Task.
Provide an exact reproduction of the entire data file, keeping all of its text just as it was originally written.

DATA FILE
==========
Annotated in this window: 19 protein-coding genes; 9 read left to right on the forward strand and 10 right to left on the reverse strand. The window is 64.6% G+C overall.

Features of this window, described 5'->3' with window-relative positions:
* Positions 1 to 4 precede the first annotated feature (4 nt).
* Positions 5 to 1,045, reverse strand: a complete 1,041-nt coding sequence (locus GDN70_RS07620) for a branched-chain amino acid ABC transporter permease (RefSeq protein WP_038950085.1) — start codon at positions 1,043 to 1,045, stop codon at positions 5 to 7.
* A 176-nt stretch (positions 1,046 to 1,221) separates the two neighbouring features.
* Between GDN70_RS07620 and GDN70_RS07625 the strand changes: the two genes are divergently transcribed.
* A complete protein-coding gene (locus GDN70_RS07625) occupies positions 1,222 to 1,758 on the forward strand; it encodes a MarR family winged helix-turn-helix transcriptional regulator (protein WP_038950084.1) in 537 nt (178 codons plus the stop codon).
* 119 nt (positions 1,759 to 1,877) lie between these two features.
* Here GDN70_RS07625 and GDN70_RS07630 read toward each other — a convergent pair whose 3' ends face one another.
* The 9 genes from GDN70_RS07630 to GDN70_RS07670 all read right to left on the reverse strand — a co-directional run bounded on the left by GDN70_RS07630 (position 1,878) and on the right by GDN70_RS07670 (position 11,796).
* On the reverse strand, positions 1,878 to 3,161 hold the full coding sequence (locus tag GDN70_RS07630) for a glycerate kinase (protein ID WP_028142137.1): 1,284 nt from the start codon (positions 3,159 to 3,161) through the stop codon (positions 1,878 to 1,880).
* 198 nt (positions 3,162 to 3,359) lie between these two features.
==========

Annotated in this window: 19 protein-coding genes; 9 read left to right on the forward strand and 10 right to left on the reverse strand. The window is 64.6% G+C overall.

Features of this window, described 5'->3' with window-relative positions:
* Positions 1 to 4 precede the first annotated feature (4 nt).
* Positions 5 to 1,045, reverse strand: a complete 1,041-nt coding sequence (locus GDN70_RS07620) for a branched-chain amino acid ABC transporter permease (RefSeq protein WP_038950085.1) — start codon at positions 1,043 to 1,045, stop codon at positions 5 to 7.
* A 176-nt stretch (positions 1,046 to 1,221) separates the two neighbouring features.
* Between GDN70_RS07620 and GDN70_RS07625 the strand changes: the two genes are divergently transcribed.
* A complete protein-coding gene (locus GDN70_RS07625) occupies positions 1,222 to 1,758 on the forward strand; it encodes a MarR family winged helix-turn-helix transcriptional regulator (protein WP_038950084.1) in 537 nt (178 codons plus the stop codon).
* 119 nt (positions 1,759 to 1,877) lie between these two features.
* Here GDN70_RS07625 and GDN70_RS07630 read toward each other — a convergent pair whose 3' ends face one another.
* The 9 genes from GDN70_RS07630 to GDN70_RS07670 all read right to left on the reverse strand — a co-directional run bounded on the left by GDN70_RS07630 (position 1,878) and on the right by GDN70_RS07670 (position 11,796).
* On the reverse strand, positions 1,878 to 3,161 hold the full coding sequence (locus tag GDN70_RS07630) for a glycerate kinase (protein ID WP_028142137.1): 1,284 nt from the start codon (positions 3,159 to 3,161) through the stop codon (positions 1,878 to 1,880).
* 198 nt (positions 3,162 to 3,359) lie between these two features.